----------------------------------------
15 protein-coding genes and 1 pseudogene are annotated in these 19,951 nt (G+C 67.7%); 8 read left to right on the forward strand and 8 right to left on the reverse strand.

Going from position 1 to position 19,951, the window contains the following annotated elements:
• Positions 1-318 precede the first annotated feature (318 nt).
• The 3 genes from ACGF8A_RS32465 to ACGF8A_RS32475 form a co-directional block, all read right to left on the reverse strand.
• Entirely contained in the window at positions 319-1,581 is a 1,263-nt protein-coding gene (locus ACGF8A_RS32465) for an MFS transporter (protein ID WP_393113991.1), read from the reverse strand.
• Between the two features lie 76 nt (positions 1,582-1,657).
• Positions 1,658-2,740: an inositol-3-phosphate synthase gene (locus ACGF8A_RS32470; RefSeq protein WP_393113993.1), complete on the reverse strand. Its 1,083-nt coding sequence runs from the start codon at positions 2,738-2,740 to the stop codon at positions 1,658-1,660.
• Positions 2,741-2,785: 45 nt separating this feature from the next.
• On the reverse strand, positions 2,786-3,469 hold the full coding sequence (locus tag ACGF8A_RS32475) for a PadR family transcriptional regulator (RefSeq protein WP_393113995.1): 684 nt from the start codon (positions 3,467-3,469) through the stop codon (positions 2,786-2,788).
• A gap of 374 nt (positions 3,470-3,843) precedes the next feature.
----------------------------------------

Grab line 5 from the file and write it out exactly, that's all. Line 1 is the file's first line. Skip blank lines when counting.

• Entirely contained in the window at positions 319-1,581 is a 1,263-nt protein-coding gene (locus ACGF8A_RS32465) for an MFS transporter (protein ID WP_393113991.1), read from the reverse strand.